Mexico's media are critical and cynical over 'El Chapo' Guzman's escape

The second prison escape by Joaquin “El Chapo” Guzman, head of the Sinaloa cartel and Mexico's most powerful drug lord, has created a wave of criticism toward the country's government.

Guzman escaped sometime Saturday through a mile-long tunnel that ran under largely unpopulated land and ended in a somewhat isolated house under construction, surrounded by empty fields.

Mexico's media have raised questions about how it was possible construction went unnoticed and whether prison guards played a role in his escape. 

Newspaper headlines on newsstands read "Wanted, Again" and "Ridiculous, Again." 

Newspapers and online websites have devoted some of its coverage to the international attention the country has received.

The Silla Rota, a Mexican online news publication, said Guzman's escape became a trending topic on Twitter for almost 14 hours. As details of his escape were released to the public, memes made the rounds on social networks, most criticizing the weaknesses of the Mexican prison system, the publication reported.

So far, more than 30 guards at the Altiplano prison, which sits about 50 miles west of the capital have been detained for questioning. The prison's director has also been detained. 

Some newspapers described a sophisticated escape. 

“The tunnel that the drug trafficker used to escaped had two deviations and such a deep decline that it managed to pass right under the patio area and some internment modules up to the maximum-security area,” La Jornada newspaper reported.

“The planning was perfect and the tunnel used for the escape began right at the shower floor of cell number 20, the last tower. The leader of the Sinaloa cartel removed his monitoring bracelet and left it in that shower, which was a 'blind spot' for the surveillance camera.”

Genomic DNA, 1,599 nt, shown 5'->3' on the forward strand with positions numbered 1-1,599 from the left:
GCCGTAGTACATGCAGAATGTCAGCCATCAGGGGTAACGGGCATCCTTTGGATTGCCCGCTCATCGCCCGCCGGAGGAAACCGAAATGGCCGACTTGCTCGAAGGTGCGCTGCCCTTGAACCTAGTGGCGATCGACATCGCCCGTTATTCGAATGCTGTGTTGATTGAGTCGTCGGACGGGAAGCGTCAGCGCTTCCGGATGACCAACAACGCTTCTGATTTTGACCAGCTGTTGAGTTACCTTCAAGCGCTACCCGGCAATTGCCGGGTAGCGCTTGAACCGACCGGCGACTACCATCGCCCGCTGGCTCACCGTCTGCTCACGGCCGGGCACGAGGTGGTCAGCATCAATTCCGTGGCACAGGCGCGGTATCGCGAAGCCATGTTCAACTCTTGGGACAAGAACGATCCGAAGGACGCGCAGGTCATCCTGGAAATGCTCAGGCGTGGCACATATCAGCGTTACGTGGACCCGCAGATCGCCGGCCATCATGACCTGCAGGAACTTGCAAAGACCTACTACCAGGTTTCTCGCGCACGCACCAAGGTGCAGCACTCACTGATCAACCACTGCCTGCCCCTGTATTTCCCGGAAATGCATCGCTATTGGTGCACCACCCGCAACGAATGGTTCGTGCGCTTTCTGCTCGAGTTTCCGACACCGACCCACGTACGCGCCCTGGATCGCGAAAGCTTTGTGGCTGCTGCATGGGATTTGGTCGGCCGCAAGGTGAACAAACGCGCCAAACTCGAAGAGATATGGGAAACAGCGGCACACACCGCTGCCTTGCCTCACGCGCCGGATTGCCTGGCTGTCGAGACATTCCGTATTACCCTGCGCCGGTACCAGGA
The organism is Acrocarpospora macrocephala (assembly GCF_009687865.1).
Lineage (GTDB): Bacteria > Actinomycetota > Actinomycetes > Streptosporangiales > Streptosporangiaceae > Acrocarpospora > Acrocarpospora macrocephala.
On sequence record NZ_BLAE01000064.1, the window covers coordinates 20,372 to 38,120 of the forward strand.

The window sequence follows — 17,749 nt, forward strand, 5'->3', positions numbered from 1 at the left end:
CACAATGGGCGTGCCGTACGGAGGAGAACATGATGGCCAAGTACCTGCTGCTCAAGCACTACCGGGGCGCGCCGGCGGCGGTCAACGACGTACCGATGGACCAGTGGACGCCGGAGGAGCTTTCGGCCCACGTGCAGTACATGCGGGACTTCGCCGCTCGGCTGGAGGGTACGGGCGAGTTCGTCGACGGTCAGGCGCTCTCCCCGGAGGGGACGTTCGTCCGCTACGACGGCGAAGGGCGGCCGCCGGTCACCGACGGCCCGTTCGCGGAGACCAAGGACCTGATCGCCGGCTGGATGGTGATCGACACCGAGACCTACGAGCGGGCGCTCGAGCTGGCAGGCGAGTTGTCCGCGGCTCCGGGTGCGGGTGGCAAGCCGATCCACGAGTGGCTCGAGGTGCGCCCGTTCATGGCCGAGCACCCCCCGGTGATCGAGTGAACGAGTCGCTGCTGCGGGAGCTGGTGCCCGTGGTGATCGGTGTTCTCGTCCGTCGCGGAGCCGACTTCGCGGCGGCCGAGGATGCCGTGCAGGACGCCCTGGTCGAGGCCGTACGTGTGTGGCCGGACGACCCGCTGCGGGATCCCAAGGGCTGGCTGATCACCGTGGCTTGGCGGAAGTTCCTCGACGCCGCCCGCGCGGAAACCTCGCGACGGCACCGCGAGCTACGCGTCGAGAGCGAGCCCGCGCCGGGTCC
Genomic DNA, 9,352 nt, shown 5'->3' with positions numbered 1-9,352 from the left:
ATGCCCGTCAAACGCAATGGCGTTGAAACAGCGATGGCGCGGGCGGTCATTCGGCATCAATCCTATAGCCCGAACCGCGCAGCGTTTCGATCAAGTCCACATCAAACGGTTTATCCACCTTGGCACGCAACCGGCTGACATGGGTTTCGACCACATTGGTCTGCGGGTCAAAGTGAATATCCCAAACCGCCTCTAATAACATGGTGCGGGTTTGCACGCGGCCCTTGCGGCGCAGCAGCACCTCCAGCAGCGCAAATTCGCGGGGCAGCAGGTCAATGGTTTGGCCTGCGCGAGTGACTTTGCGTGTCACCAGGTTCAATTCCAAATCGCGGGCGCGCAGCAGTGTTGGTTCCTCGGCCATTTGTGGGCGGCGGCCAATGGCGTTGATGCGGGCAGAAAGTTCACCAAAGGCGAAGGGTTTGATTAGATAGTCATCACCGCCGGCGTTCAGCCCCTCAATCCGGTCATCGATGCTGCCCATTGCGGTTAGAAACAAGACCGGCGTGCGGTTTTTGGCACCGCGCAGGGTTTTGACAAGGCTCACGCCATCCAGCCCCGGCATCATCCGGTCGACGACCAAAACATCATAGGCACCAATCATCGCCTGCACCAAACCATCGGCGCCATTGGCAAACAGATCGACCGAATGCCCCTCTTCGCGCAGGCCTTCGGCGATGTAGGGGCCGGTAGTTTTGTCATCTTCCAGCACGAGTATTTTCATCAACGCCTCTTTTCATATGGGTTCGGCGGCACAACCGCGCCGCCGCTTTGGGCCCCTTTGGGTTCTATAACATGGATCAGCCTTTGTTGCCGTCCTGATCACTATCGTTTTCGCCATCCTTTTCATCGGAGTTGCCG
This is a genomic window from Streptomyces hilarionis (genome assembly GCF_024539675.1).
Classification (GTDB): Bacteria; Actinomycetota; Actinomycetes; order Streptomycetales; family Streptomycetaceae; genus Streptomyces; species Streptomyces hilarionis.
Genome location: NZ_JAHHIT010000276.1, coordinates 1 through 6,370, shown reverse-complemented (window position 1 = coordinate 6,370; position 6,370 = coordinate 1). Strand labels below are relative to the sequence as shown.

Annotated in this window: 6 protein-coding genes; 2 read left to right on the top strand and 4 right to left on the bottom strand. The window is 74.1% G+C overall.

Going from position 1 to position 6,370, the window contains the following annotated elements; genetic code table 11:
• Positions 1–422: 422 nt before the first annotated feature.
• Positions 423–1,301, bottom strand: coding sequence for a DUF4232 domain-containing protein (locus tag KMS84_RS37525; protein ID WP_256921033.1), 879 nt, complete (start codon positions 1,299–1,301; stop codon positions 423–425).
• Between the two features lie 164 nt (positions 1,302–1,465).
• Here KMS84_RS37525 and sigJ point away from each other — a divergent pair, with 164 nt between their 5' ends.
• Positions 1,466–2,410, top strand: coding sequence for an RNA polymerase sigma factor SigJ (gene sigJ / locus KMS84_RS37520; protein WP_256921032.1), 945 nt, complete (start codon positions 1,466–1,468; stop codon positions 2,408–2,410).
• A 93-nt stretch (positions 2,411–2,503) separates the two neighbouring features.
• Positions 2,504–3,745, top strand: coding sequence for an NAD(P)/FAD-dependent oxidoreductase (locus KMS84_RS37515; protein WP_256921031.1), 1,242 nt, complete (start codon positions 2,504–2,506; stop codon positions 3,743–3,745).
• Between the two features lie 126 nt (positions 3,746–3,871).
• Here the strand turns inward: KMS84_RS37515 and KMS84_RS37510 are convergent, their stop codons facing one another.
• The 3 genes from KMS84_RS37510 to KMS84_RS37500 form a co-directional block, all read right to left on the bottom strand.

The escape is reminiscent of the 1992 incident when Pablo Escobar, drug lord of the Medellin cartel, escaped from prison, wrote Juliana Fregoso of SinEmbargo.mx, an online news publication.

“The only difference is that the secluded prison that held the then-most powerful kingpin of the world was very precarious, while El Chapo escaped from a high-security prison with a sophisticated surveillance system,” Fregoso said.  

Guzman escaped from a different prison in 2001 and remained a fugitive until his arrest last year.

Editorial pages have also targeted the president’s administration over the latest prison break.

La Jornada said the escape was “inexcusable,” especially because President Enrique Peña Nieto had said in a television interview that a second escape by Guzman would be “unpardonable.”

“In terms of criminal and political, the escape of Guzman shatters the credibility and undermines the institutions and their top brass,” the newspaper wrote. “The incident not only gives society a sense of the power and capacity of organized crime, but also the supreme indolence and serious decay that is rampant within government agencies.”

"It’s unpardonable, Mr. President, you said it” wrote Ciro Leyva of El Universal newspaper. “It’s a shame. This shows that Mexican authorities are incapable of holding some of the most dangerous criminals.”

Fregoso said many think tanks and academics believe the escape could mark the end of Peña Nieto’s presidency.

She said the administration has already been negatively marked by corruption, political impunity and mistrust. Now Peña Nieto will have to answer not only to the Mexican people but also the United States for never extraditing Guzman.

La Prensa newspaper said one thing the Mexican government wants to do now is revamp its entire prison system. 

Twitter: @LATvives

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